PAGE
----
I'm working on a jungle hex-crawl campaign (similar to TOA but not the same) which is going to have a huge survival focus. Reliance on food, checks for getting lost, tracking water intake, etc. However, this can literally be completely broken down by so many level 1 abilities. Goodberry by RAW now makes food pointless. The Outlander Background now means you never get lost, and you always have tons of food/water (why does 3rd level Create Food and Water even exist???). Rangers will never ever get lost in Favored Terrain, if their terrain is "Jungle" then…well, that's the game. Nothing about improving their checks; these success just occur without any effort, interaction, or challenge. Or fun.
So now what is left? A series of encounters that, under normal conditions would be a total windfall (finding extra food, finding a safe cave to sleep in, finding a high vantage point to see the surrounding terrain), become wastes of time and "padding" between the droll fights that happen in every game. Now exploration went from 1/3 of the game to maybe 3%.
And the worst part is, it's not like the party is min-maxing or power-gaming it, or otherwise doing anything wrong. The designers made this system of exploration, and then handed out the skeleton key to all of it at level 1! It's insane! So now I end up having to nerf or change all these mechanics: Goodberry consumes components and eating it too many days in a row inflicts exhaustion since it's not real food; Outlander gives you advantage on foraging, not automatic success; Rangers have advantage or no penalties to navigating. And now I feel like I'm nerfing the players, and not the broken-ass rules that WOTC decided to start with. On top of this, it now means that any player who didn't take these abilities serves significantly less purpose to the party than the Ranger who is always going to be navigating. If the Fighter can't cast Goodberry, has low Survival, and didn't take the Outlander background, they're basically a walking meatbag that does nothing but maybe carry stuff (if you're following encumbrance).
No wonder most DMs just don't bother with travel and exploration being an aspect of the game, and instead narrate over it. The designers tell the DMs to do it and make the players solve problems creatively, then hand out catch-all solutions to the weakest of parties.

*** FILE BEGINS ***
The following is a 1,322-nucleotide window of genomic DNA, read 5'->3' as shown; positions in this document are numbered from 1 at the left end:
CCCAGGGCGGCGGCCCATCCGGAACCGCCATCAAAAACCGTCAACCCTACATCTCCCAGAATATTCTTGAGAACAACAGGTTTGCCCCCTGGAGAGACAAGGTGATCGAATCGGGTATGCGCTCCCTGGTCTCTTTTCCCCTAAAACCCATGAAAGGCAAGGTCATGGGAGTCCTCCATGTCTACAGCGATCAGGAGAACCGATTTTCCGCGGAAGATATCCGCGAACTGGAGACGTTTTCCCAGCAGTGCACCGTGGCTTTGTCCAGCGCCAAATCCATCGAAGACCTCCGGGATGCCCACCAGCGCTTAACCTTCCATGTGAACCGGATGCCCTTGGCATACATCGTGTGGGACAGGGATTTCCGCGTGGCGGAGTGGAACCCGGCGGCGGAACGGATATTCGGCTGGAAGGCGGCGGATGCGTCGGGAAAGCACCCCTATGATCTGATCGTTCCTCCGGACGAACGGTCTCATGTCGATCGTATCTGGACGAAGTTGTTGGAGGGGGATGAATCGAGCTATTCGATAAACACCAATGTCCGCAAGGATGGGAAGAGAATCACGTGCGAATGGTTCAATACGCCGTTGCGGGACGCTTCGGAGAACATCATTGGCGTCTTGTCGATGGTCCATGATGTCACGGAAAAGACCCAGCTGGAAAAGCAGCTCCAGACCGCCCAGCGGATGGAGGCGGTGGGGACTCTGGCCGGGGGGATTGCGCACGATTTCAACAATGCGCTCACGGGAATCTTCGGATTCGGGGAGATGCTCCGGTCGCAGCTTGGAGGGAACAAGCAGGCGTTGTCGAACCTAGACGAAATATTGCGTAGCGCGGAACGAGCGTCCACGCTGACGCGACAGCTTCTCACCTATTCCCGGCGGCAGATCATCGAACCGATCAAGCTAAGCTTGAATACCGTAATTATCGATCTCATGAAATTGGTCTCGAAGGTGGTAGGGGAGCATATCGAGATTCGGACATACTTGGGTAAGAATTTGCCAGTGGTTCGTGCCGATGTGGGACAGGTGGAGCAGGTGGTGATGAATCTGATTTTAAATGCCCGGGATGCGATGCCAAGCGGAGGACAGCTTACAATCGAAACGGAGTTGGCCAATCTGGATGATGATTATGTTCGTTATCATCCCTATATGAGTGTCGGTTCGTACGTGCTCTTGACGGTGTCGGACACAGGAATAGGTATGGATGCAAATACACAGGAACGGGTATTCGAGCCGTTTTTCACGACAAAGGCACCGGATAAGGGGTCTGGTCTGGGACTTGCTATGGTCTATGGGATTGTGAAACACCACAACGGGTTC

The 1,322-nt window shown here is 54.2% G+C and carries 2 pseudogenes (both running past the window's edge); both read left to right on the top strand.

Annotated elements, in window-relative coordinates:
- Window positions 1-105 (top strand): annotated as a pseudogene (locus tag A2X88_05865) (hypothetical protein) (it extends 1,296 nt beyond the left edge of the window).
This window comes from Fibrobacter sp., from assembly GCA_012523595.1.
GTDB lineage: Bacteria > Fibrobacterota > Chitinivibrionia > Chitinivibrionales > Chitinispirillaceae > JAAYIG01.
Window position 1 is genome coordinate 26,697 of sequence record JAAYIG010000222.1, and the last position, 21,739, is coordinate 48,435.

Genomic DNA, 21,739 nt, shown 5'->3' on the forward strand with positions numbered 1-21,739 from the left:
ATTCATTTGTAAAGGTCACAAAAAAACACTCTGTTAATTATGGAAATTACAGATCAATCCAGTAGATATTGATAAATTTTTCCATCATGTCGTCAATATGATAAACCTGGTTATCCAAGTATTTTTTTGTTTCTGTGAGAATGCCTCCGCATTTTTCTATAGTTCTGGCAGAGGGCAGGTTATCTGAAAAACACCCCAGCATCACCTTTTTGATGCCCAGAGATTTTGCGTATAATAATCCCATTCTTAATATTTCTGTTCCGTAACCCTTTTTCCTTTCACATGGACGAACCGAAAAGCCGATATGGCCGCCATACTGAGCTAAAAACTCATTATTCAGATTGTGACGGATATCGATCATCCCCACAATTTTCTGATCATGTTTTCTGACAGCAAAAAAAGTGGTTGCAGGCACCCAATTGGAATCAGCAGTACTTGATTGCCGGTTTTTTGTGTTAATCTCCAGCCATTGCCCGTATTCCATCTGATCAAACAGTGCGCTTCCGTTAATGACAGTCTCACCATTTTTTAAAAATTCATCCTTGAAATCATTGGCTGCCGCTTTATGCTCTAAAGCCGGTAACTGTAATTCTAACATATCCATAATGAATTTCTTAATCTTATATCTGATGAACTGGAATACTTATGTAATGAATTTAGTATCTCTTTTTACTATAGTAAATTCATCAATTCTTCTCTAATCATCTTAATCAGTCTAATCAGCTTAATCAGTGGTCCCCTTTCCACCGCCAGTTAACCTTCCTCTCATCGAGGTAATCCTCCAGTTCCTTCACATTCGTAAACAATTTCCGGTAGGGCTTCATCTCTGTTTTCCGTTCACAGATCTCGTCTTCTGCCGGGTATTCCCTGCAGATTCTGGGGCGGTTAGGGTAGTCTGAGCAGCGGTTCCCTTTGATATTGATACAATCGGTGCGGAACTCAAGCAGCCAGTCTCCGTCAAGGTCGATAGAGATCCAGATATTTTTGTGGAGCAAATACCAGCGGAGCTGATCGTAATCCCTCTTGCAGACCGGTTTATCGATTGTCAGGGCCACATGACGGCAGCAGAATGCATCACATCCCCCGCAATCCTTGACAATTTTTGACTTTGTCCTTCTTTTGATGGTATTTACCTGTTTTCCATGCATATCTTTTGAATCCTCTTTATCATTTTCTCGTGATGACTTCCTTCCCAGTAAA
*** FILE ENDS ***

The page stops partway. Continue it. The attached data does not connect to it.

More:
How have you all dealt with making exploration more interesting than "I cast Goodberry" and "My Outlander Background means I can't get lost"? Anyways sorry for the rant, it's just frustrating that WOTC did this. Even their modules rarely feature recommendations for travel and just say "they travel X days" and move to the next section.
Edit: to be clear, I'm focusing on the survival aspect of exploration. The game will not be 90% getting lost and looking for food, but it will be 10-15% most likely. Plus, placing value in things like food and shelter mean you can give the party meaningful rewards without any form of powercreep. I'm well aware of discovery. I just think that having survival be a major element of the game actually makes the discoveries more interesting and valuable, instead of them largely being handed to you. Finding 10 meals and a safe cave means a lot more when you can't just cast Goodberry and it's been 2 days since you last slept, and now I don't obligated to give out +1 swords or piles of gold all the time (since "reward inflation" is a real thing).
And re: "I think of exploration as exploring a dungeon", the game I want to create is where the entire jungle is a mega-dungeon. Your world doesn't need to be divided into "Dungeon and Non-Dungeon". Look at Dungeon of the Mad Mage – there are settlements WITHIN the dungeon. There is no Non-Dungeon. That's what I'm looking to have. Adding food, navigation, tracking, and other layers of survival create a more complex game than "I cast Goodberry" and that's what I'm after.
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More about Dungeons & Dragons OnlinePost: "Why does DnD make Exploration a supposed 1/3 of the game, yet provide so many lvl 1 “counters” to any challenge in exploration?" specifically for the game Dungeons & Dragons Online. Other useful information about this game:
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